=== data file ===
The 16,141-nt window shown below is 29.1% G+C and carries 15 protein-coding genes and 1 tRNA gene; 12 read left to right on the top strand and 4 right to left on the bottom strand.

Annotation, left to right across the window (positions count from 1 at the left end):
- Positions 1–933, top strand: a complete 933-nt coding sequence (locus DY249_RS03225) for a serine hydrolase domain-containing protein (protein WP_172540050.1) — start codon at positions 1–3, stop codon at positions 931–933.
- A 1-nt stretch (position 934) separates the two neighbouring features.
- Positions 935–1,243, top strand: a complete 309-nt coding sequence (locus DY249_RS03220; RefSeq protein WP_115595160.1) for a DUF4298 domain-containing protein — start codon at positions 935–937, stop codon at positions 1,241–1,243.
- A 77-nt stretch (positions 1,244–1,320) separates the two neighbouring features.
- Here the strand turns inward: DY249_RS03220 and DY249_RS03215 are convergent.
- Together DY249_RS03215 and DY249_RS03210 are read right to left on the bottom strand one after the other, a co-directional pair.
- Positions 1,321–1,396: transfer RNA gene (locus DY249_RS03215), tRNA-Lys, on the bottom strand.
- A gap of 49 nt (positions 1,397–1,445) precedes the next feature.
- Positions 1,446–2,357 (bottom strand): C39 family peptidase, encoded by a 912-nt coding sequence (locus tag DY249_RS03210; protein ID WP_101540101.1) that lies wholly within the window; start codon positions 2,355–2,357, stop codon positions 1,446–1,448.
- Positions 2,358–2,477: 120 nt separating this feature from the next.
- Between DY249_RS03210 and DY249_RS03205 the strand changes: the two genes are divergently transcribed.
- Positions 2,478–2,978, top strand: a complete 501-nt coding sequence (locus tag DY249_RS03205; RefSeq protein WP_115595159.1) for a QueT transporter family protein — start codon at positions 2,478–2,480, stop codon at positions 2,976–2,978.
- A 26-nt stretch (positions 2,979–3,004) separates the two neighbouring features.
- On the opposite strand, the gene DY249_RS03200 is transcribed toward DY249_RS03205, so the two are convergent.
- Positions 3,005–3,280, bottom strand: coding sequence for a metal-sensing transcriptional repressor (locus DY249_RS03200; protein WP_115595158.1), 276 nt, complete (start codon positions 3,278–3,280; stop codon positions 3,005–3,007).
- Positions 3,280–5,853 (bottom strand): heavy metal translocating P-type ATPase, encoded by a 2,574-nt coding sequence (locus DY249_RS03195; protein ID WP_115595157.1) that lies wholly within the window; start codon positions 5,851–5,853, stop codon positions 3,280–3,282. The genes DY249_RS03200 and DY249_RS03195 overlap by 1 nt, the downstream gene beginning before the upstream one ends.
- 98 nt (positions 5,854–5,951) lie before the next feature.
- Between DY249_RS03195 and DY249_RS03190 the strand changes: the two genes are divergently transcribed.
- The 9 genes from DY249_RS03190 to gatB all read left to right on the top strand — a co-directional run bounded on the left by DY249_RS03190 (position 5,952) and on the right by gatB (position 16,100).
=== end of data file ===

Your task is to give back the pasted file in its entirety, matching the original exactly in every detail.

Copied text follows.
The 16,141-nt window shown below is 29.1% G+C and carries 15 protein-coding genes and 1 tRNA gene; 12 read left to right on the top strand and 4 right to left on the bottom strand.

Annotation, left to right across the window (positions count from 1 at the left end):
- Positions 1–933, top strand: a complete 933-nt coding sequence (locus DY249_RS03225) for a serine hydrolase domain-containing protein (protein WP_172540050.1) — start codon at positions 1–3, stop codon at positions 931–933.
- A 1-nt stretch (position 934) separates the two neighbouring features.
- Positions 935–1,243, top strand: a complete 309-nt coding sequence (locus DY249_RS03220; RefSeq protein WP_115595160.1) for a DUF4298 domain-containing protein — start codon at positions 935–937, stop codon at positions 1,241–1,243.
- A 77-nt stretch (positions 1,244–1,320) separates the two neighbouring features.
- Here the strand turns inward: DY249_RS03220 and DY249_RS03215 are convergent.
- Together DY249_RS03215 and DY249_RS03210 are read right to left on the bottom strand one after the other, a co-directional pair.
- Positions 1,321–1,396: transfer RNA gene (locus DY249_RS03215), tRNA-Lys, on the bottom strand.
- A gap of 49 nt (positions 1,397–1,445) precedes the next feature.
- Positions 1,446–2,357 (bottom strand): C39 family peptidase, encoded by a 912-nt coding sequence (locus tag DY249_RS03210; protein ID WP_101540101.1) that lies wholly within the window; start codon positions 2,355–2,357, stop codon positions 1,446–1,448.
- Positions 2,358–2,477: 120 nt separating this feature from the next.
- Between DY249_RS03210 and DY249_RS03205 the strand changes: the two genes are divergently transcribed.
- Positions 2,478–2,978, top strand: a complete 501-nt coding sequence (locus tag DY249_RS03205; RefSeq protein WP_115595159.1) for a QueT transporter family protein — start codon at positions 2,478–2,480, stop codon at positions 2,976–2,978.
- A 26-nt stretch (positions 2,979–3,004) separates the two neighbouring features.
- On the opposite strand, the gene DY249_RS03200 is transcribed toward DY249_RS03205, so the two are convergent.
- Positions 3,005–3,280, bottom strand: coding sequence for a metal-sensing transcriptional repressor (locus DY249_RS03200; protein WP_115595158.1), 276 nt, complete (start codon positions 3,278–3,280; stop codon positions 3,005–3,007).
- Positions 3,280–5,853 (bottom strand): heavy metal translocating P-type ATPase, encoded by a 2,574-nt coding sequence (locus DY249_RS03195; protein ID WP_115595157.1) that lies wholly within the window; start codon positions 5,851–5,853, stop codon positions 3,280–3,282. The genes DY249_RS03200 and DY249_RS03195 overlap by 1 nt, the downstream gene beginning before the upstream one ends.
- 98 nt (positions 5,854–5,951) lie before the next feature.
- Between DY249_RS03195 and DY249_RS03190 the strand changes: the two genes are divergently transcribed.
- The 9 genes from DY249_RS03190 to gatB all read left to right on the top strand — a co-directional run bounded on the left by DY249_RS03190 (position 5,952) and on the right by gatB (position 16,100).